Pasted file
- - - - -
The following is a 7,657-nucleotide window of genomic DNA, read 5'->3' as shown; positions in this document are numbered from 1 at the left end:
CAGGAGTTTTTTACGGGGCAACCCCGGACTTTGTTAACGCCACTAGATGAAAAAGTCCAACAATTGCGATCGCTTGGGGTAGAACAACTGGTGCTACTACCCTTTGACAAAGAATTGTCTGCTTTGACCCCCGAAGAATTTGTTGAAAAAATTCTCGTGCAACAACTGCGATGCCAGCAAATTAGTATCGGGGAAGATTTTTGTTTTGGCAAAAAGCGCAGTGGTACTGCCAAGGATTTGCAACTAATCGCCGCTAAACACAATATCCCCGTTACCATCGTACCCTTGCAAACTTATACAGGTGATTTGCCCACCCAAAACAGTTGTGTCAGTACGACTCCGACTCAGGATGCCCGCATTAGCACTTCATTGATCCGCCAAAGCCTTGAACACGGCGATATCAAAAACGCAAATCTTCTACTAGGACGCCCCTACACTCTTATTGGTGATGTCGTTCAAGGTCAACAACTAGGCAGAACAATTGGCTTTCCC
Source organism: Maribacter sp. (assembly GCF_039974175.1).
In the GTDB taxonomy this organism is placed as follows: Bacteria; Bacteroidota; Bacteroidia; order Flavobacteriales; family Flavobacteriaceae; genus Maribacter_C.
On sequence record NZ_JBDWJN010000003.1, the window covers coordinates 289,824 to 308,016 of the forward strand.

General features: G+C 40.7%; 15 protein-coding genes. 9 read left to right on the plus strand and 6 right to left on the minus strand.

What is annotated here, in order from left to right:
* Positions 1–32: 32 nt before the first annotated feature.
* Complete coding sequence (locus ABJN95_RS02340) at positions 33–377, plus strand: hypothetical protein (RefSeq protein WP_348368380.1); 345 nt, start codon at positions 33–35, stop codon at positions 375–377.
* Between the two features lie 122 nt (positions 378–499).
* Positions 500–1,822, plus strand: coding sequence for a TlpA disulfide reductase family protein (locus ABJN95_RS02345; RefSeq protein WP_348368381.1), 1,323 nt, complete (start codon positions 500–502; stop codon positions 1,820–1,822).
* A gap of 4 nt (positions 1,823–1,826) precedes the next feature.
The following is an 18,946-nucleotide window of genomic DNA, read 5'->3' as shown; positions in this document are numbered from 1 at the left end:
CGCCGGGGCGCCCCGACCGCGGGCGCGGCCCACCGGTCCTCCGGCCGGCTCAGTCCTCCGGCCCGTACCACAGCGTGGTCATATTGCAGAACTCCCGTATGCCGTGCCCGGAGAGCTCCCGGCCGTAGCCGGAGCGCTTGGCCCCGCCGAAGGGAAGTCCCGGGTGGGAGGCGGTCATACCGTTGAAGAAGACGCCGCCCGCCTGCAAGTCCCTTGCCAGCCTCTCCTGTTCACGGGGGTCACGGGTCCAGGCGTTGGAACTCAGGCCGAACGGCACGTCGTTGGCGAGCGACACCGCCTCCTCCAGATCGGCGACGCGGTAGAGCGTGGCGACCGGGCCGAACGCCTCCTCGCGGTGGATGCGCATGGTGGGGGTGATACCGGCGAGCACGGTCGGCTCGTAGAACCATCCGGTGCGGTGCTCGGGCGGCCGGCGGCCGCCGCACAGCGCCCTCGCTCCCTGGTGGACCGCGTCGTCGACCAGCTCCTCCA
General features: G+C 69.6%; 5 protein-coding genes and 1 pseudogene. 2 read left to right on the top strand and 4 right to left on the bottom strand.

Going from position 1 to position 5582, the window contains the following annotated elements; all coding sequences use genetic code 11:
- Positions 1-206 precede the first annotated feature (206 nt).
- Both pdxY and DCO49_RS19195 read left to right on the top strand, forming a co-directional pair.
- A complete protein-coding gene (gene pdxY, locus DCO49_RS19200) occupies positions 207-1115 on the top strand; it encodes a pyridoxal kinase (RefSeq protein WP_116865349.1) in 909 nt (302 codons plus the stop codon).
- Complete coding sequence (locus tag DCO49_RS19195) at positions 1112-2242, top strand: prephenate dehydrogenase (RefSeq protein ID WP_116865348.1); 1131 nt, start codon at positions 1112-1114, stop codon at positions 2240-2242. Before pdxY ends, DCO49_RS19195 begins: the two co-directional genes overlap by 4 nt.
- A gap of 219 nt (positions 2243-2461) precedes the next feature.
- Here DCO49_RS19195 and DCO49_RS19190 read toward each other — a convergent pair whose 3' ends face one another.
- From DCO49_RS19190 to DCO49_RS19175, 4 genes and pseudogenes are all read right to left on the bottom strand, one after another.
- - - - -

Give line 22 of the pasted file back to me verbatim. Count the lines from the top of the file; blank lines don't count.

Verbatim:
- Here DCO49_RS19195 and DCO49_RS19190 read toward each other — a convergent pair whose 3' ends face one another.